When I was thirteen years old, my older sister got asked out for a Christmas dance held at our local parish. It was an exciting event for us all, with the first teenager of the family (she was 16) stepping into the new and unfamiliar world of going for dances, dates and romance in general. I still remember the young man coming to pick her up from my grandparents’ home where the rest of the family was doing the usual family Christmas. He wore a silver shirt, had an earring (yes, that was cool back in 1999) and brought her a bouquet of red roses with lady’s lace (that’s a kind of flower). We swooned, and I promised myself that one day I too would be asked out to a Christmas dance and it would just as dramatic and exciting. My post-school future seemed filled with potential.
Well, that never happened. When I was sixteen, no one asked me out, the guys in my life were either too shy to ask or were deterred by the fact that they couldn’t take a girl to a dance on a bicycle which was the only mode of transportation they had in junior college. I spent several Christmases sulking because I had still never got asked to a dance. Over the years, there was always something or the other to be disappointed by during Christmas. It was usually related to my social life, the parties that we organized or were invited to. The question was always – what are we doing for Christmas?
I remember the year that changed. The question came up again, and this time I thought - What about all the other people who don’t belong to the cool world of social events? What do THEY do for Christmas? Probably stay at home and feel left out too. That year I decided to organize my own party for people who didn’t have anything else to do for Christmas. It was fun! We played games, ate leftover Christmas lunch, and enjoyed each other’s company.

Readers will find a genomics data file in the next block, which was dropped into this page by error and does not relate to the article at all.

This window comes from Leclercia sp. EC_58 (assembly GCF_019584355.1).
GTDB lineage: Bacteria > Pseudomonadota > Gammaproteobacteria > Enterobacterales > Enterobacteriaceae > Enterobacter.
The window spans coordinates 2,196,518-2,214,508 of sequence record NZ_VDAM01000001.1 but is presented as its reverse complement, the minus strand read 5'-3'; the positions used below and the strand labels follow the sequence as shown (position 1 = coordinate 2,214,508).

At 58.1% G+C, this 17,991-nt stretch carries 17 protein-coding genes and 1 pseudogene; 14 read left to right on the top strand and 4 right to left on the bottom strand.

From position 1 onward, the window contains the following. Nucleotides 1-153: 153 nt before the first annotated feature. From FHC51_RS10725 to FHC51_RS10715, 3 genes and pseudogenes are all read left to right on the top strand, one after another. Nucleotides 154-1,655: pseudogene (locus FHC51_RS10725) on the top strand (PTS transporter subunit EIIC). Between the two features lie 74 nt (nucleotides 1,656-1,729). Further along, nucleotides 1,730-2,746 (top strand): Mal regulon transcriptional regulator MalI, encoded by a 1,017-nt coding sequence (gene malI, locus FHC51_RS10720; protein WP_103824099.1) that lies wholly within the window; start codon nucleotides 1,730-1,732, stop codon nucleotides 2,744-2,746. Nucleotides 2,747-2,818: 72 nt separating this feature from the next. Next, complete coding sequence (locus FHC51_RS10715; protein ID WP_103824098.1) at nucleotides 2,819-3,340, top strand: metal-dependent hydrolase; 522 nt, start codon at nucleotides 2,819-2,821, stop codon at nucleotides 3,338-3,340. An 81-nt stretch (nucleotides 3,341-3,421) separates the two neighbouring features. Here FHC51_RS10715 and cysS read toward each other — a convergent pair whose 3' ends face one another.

Maybe it was maturity. Maybe it was my deepening Christian faith. But I finally began to ask better questions, and desire better things. As long as I was chasing my own pleasure, I just couldn’t ‘get no satisfaction’. But joy is deeper than pleasure, and I began to find it when I asked for and expected different things.
Over this last decade of Christmases I have had many, many special moments of joy. But many of them were things I probably wouldn’t have imagined being enough when I was thirteen. I stopped going to parties for the most part, and hung out with family a lot more. I had cozy evenings in, sipping Bailey’s and watching movies. I had the joy of coming up with fun gifts for my family members, and the very, very special joy of seeing Christmas through my little nieces’ eyes. One year my sister and I became ‘Secret Angels’ who dropped off cookies at people’s homes without them seeing us.
This Christmas I invited over a few kids from the school I serve with to make Christmas sweets with me for their families since their mums are maids and are even busier during Christmas. On Christmas day I visited an Adoration chapel to spend time with the Birthday Boy. I spent time just hanging out with the people I love. This Christmas was extra special because I got to spend a lot of time with a new and important man in my life.
My Christmases have become slower and less glamorous, but richer and deeper. In Joy of the Gospel, Pope Francis says “Life grows by being given away, and it weakens in isolation and comfort. Indeed, those who enjoy life most are those who leave security on the shore and become excited by the mission of communicating life to others.”
Some people already know this secret. I am still learning it. But it just takes that one moment when you step back and ask yourself – ‘What am I chasing? And is it really worth it?” Maybe we all need to make some changes to our Christmas wish list.
Are You Going to a Christmas Dance?
Five Christmas Gifts- Stories of Hope
Eight Tips to Surviving Christmas
Christmas Highlights - 2013
7 Christmas Quick Takes - 2014
7 Christmas Quick Takes - 2015